This article was written by TOBALIE in cooperation with Donau Dogs

Whoever is in a well-functioning dog-human relationship and has a lot of joy with his four-legged friend, may be toying with the idea of doubling this happiness. If you have decided to bring a second dog into your life, there are a few things to consider so that your dream of a second dog can come true without any problems.

By the presence of a second dog your everyday life changes significantly. Besides the many advantages, there are also many challenges that come with the addition of a second dog. It is important that you consider the needs of both four-legged friends and that you meet the right requirements for living together with two dogs.

Advantages of a multi-dog household

  • Dogs play with their conspecifics in a different way: Although dogs have a lot of fun playing with their favorite humans, they also need the exchange with their animal colleagues.
  • Dogs can keep each other busy. The dogs sometimes feel less abandoned or bored when you have to leave the house or when you have less time.
  • Two dogs can give each other security and well-being.
  • Watching two happy, cheerful dogs interact is a wonderful experience for all dog lovers.

However, these benefits only come about when the dogs are a good match and work as a duo. Furthermore, you must always be aware that a second dog, besides the additional financial burden, also brings a lot of effort and work. Without careful planning and design of all joint activities, a second dog can be stressful for all involved and can massively affect your quality of life.

A second dog should not be taken as a problem solver. If your dog has problems with being left alone, a second dog should not be utilised as troubleshooter. On the contrary, it can happen that the dogs copy each other’s fears and behavior patterns.

Family addition – Yes or no?

The purchase of a second dog needs to be well considered. Therefore, you should ask yourself whether your darling would like to have a second conspecific with him and whether he would be able to cope with a second dog. Many dogs are simply not made for multi-dog keeping. An additional fur-nose in the household can also simply mean pure stress for your darling.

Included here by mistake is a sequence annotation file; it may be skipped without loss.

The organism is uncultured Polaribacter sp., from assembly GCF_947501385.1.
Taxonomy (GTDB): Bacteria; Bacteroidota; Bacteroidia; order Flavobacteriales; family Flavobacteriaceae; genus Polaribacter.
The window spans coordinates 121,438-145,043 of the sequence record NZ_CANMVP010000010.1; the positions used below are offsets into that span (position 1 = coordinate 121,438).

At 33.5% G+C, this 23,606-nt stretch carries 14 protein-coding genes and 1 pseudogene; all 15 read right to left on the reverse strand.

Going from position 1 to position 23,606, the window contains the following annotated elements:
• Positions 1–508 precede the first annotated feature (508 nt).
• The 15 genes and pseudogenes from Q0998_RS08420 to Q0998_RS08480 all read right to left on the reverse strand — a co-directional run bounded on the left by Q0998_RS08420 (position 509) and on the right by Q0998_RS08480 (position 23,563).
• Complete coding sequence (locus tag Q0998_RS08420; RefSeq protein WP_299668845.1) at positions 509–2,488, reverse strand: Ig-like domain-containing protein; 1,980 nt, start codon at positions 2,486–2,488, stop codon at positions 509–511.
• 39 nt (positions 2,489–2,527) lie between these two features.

Whether a dog can easily cope with a new family member depends not only on its breed, sex, character and age, but also on its physical and psychological condition: In case of illness, anxiety problems, stress, strong jealousy and other problems that are not compatible with a second dog, you should definitely show empathy for your darling. Even if this means giving up the dream of a second dog.

You also have to think carefully whether you can find enough time for two dogs. Of course, with a second dog not only the pleasure increases. Also the amount of work mounts with every dog and your living together gets a whole new dynamic. It is hard work to get two dogs used to each other and to observe, manage and train their behaviour carefully. Especially in the first phase of getting used to each other, you should invest a lot of time to adjust to each other together. This requires a lot of patience and organizational skills, especially in the beginning.

Every dog wants to spend individual time with you. If you have several dogs, you have to train and walk each one individually, because the contact to you is worth a lot for your four-legged friends.

No reason to get a second dog is loneliness: Just because your dog is often alone, you should not get another animal. Instead, you should find more time for your treasure or find a help (animal sitter, etc.) to keep him occupied. Some people even hope that a second dog will take over the education for his first. However, it is very likely that in this case both dogs will develop undesirable behavior. The responsibility for an animal must never be taken carelessly.

dog harness that fits your dog

Correct partner search – Which dog fits best?

Before deciding on a second dog, you should clarify a few basic questions.

  • Does your sweetheart prefer males/females?
  • Are the dogs neutered/non-neutered and/or same-sex and is it possible to separate the dogs spatially?
  • What role does age play? Does your darling like puppies or are they too tempestuous for him?